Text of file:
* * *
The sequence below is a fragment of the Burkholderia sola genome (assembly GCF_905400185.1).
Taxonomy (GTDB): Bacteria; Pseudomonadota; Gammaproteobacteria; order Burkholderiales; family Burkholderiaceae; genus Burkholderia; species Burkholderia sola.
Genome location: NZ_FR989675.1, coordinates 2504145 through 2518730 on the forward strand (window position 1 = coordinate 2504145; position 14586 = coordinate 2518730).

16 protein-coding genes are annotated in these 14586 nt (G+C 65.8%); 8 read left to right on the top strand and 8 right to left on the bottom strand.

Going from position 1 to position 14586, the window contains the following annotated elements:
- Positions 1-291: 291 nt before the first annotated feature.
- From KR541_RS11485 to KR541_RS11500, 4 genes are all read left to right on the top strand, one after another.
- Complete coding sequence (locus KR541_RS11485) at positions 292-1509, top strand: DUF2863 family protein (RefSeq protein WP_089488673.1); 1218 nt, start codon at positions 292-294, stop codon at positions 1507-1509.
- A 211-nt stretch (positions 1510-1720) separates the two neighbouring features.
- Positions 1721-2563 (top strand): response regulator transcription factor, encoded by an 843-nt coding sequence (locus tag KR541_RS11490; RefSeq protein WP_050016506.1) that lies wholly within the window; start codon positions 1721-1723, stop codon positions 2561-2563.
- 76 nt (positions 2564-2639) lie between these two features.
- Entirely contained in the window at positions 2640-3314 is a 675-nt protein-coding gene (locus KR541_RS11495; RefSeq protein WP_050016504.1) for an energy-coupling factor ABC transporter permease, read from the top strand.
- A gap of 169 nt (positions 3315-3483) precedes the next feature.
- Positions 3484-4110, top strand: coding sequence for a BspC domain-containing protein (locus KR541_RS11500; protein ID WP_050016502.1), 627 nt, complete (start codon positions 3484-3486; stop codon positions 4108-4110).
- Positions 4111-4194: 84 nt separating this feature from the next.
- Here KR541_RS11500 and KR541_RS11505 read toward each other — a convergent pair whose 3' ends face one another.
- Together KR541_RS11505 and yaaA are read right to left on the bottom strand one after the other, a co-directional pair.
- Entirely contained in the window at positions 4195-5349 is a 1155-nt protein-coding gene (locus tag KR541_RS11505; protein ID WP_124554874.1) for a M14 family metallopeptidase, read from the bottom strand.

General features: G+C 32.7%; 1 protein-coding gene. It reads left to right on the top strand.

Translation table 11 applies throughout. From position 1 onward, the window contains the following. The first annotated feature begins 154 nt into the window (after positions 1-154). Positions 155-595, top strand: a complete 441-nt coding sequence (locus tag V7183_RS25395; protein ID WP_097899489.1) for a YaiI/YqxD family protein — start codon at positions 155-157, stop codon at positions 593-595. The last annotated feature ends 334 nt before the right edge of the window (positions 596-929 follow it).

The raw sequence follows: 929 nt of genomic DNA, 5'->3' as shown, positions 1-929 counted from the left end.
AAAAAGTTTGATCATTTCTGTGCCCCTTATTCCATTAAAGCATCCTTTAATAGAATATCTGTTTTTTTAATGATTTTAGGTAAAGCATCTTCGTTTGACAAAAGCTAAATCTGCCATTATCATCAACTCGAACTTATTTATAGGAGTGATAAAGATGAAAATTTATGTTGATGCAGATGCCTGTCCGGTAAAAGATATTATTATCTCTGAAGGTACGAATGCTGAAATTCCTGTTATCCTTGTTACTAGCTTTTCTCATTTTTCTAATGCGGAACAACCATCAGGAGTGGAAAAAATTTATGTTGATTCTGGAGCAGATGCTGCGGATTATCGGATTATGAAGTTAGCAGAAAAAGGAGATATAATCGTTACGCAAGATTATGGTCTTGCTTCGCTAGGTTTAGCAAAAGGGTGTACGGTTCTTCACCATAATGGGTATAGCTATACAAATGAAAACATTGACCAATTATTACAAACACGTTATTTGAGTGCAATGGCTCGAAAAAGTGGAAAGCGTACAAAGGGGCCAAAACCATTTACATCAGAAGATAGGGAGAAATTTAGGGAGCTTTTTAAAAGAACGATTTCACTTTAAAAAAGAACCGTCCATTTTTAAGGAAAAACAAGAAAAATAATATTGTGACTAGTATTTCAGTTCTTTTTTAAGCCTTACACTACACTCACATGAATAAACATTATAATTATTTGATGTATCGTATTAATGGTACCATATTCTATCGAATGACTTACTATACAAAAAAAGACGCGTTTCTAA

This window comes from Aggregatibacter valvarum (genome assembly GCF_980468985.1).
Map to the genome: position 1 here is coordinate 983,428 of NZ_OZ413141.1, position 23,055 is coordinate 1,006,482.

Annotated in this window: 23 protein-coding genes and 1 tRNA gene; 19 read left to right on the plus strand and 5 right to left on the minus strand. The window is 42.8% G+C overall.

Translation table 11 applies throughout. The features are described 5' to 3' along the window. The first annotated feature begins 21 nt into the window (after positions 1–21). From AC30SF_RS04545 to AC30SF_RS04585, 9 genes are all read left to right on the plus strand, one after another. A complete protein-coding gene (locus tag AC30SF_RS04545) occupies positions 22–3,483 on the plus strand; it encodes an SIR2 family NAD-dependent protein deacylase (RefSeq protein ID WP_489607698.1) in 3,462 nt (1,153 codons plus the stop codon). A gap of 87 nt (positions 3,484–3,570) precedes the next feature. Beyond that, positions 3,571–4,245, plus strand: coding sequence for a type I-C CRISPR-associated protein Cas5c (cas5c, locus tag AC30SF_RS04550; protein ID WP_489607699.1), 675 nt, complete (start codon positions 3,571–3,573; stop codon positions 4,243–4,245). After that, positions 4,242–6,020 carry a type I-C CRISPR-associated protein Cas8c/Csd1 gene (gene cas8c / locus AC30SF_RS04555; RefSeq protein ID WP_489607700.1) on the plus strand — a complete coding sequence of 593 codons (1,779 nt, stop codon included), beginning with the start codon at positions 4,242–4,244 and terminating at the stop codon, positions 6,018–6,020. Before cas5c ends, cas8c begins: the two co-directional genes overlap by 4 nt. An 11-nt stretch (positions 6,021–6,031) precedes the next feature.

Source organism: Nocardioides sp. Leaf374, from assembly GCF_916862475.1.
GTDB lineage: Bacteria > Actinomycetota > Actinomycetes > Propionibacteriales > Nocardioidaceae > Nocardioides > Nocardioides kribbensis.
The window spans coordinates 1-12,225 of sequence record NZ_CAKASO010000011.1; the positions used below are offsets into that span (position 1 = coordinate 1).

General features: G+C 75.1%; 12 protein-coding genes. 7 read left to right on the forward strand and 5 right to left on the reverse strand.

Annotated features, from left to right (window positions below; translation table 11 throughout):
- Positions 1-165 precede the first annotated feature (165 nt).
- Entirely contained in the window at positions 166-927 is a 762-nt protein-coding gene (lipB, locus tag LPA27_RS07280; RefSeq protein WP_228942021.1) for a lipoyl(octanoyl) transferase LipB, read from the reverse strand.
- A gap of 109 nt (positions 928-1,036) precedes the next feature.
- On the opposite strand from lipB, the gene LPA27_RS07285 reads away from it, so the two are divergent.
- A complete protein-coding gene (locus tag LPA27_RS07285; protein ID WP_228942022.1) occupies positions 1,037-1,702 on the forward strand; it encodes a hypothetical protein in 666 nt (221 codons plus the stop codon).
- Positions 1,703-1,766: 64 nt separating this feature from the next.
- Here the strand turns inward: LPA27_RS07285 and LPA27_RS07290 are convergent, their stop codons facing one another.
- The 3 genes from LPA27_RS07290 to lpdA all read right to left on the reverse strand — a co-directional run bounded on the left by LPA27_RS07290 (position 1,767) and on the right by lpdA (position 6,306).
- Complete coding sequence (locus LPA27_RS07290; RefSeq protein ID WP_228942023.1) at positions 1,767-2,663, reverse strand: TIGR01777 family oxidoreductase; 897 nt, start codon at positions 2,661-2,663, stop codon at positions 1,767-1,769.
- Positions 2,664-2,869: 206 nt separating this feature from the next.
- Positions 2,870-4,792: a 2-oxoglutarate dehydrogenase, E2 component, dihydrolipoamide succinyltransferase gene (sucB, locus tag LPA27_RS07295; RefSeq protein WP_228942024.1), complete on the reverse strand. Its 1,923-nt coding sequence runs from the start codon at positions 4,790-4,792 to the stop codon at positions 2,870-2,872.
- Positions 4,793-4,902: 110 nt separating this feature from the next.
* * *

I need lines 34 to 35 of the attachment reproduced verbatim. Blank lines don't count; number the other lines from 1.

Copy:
- A gap of 109 nt (positions 928-1,036) precedes the next feature.
- On the opposite strand from lipB, the gene LPA27_RS07285 reads away from it, so the two are divergent.